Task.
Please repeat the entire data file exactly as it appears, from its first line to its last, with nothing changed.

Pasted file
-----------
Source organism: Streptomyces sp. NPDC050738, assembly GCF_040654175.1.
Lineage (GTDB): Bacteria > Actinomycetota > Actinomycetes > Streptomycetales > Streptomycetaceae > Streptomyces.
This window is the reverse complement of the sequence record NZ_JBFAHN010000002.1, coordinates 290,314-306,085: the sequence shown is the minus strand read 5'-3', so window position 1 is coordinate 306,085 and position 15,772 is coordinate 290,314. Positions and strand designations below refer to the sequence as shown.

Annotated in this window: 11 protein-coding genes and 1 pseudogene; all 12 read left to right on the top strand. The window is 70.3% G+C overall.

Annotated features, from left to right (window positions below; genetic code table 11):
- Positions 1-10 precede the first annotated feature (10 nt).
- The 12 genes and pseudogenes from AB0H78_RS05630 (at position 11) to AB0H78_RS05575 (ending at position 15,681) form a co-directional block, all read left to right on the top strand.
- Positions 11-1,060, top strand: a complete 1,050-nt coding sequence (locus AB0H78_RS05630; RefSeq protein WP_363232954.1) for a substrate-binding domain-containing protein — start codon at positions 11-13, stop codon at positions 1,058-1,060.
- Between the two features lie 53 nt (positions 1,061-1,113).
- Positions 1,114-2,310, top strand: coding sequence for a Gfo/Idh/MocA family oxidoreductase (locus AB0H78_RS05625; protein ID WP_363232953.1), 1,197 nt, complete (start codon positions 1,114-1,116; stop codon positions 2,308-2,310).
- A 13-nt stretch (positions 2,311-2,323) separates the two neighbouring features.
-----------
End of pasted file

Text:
Source organism: Streptomyces sp. NPDC050738, assembly GCF_040654175.1.
Lineage (GTDB): Bacteria > Actinomycetota > Actinomycetes > Streptomycetales > Streptomycetaceae > Streptomyces.
This window is the reverse complement of the sequence record NZ_JBFAHN010000002.1, coordinates 290,314-306,085: the sequence shown is the minus strand read 5'-3', so window position 1 is coordinate 306,085 and position 15,772 is coordinate 290,314. Positions and strand designations below refer to the sequence as shown.

Annotated in this window: 11 protein-coding genes and 1 pseudogene; all 12 read left to right on the top strand. The window is 70.3% G+C overall.

Annotated features, from left to right (window positions below; genetic code table 11):
- Positions 1-10 precede the first annotated feature (10 nt).
- The 12 genes and pseudogenes from AB0H78_RS05630 (at position 11) to AB0H78_RS05575 (ending at position 15,681) form a co-directional block, all read left to right on the top strand.
- Positions 11-1,060, top strand: a complete 1,050-nt coding sequence (locus AB0H78_RS05630; RefSeq protein WP_363232954.1) for a substrate-binding domain-containing protein — start codon at positions 11-13, stop codon at positions 1,058-1,060.
- Between the two features lie 53 nt (positions 1,061-1,113).
- Positions 1,114-2,310, top strand: coding sequence for a Gfo/Idh/MocA family oxidoreductase (locus AB0H78_RS05625; protein ID WP_363232953.1), 1,197 nt, complete (start codon positions 1,114-1,116; stop codon positions 2,308-2,310).
- A 13-nt stretch (positions 2,311-2,323) separates the two neighbouring features.